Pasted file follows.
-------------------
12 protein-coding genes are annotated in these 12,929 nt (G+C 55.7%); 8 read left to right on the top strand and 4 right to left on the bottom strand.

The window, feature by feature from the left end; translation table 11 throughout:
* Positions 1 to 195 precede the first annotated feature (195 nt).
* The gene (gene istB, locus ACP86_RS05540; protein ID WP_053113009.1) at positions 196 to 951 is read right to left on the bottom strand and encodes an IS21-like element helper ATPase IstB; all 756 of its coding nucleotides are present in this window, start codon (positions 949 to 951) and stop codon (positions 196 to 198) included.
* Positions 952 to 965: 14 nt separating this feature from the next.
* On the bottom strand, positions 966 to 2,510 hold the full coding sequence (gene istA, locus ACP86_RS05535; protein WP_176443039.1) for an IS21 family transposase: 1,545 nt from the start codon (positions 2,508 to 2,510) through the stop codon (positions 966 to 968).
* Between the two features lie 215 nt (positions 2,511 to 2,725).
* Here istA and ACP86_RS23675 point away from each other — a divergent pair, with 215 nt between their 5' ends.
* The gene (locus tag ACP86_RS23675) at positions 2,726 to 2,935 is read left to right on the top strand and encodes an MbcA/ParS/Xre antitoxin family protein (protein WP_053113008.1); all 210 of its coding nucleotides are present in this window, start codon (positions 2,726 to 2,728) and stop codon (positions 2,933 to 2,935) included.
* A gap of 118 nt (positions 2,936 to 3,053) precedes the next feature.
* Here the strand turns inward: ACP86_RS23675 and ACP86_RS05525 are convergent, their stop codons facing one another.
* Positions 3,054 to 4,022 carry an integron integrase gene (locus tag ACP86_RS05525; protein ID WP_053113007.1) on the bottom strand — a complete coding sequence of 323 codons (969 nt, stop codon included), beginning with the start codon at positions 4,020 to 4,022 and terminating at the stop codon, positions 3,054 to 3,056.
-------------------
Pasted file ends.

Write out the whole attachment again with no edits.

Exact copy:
12 protein-coding genes are annotated in these 12,929 nt (G+C 55.7%); 8 read left to right on the top strand and 4 right to left on the bottom strand.

The window, feature by feature from the left end; translation table 11 throughout:
* Positions 1 to 195 precede the first annotated feature (195 nt).
* The gene (gene istB, locus ACP86_RS05540; protein ID WP_053113009.1) at positions 196 to 951 is read right to left on the bottom strand and encodes an IS21-like element helper ATPase IstB; all 756 of its coding nucleotides are present in this window, start codon (positions 949 to 951) and stop codon (positions 196 to 198) included.
* Positions 952 to 965: 14 nt separating this feature from the next.
* On the bottom strand, positions 966 to 2,510 hold the full coding sequence (gene istA, locus ACP86_RS05535; protein WP_176443039.1) for an IS21 family transposase: 1,545 nt from the start codon (positions 2,508 to 2,510) through the stop codon (positions 966 to 968).
* Between the two features lie 215 nt (positions 2,511 to 2,725).
* Here istA and ACP86_RS23675 point away from each other — a divergent pair, with 215 nt between their 5' ends.
* The gene (locus tag ACP86_RS23675) at positions 2,726 to 2,935 is read left to right on the top strand and encodes an MbcA/ParS/Xre antitoxin family protein (protein WP_053113008.1); all 210 of its coding nucleotides are present in this window, start codon (positions 2,726 to 2,728) and stop codon (positions 2,933 to 2,935) included.
* A gap of 118 nt (positions 2,936 to 3,053) precedes the next feature.
* Here the strand turns inward: ACP86_RS23675 and ACP86_RS05525 are convergent, their stop codons facing one another.
* Positions 3,054 to 4,022 carry an integron integrase gene (locus tag ACP86_RS05525; protein ID WP_053113007.1) on the bottom strand — a complete coding sequence of 323 codons (969 nt, stop codon included), beginning with the start codon at positions 4,020 to 4,022 and terminating at the stop codon, positions 3,054 to 3,056.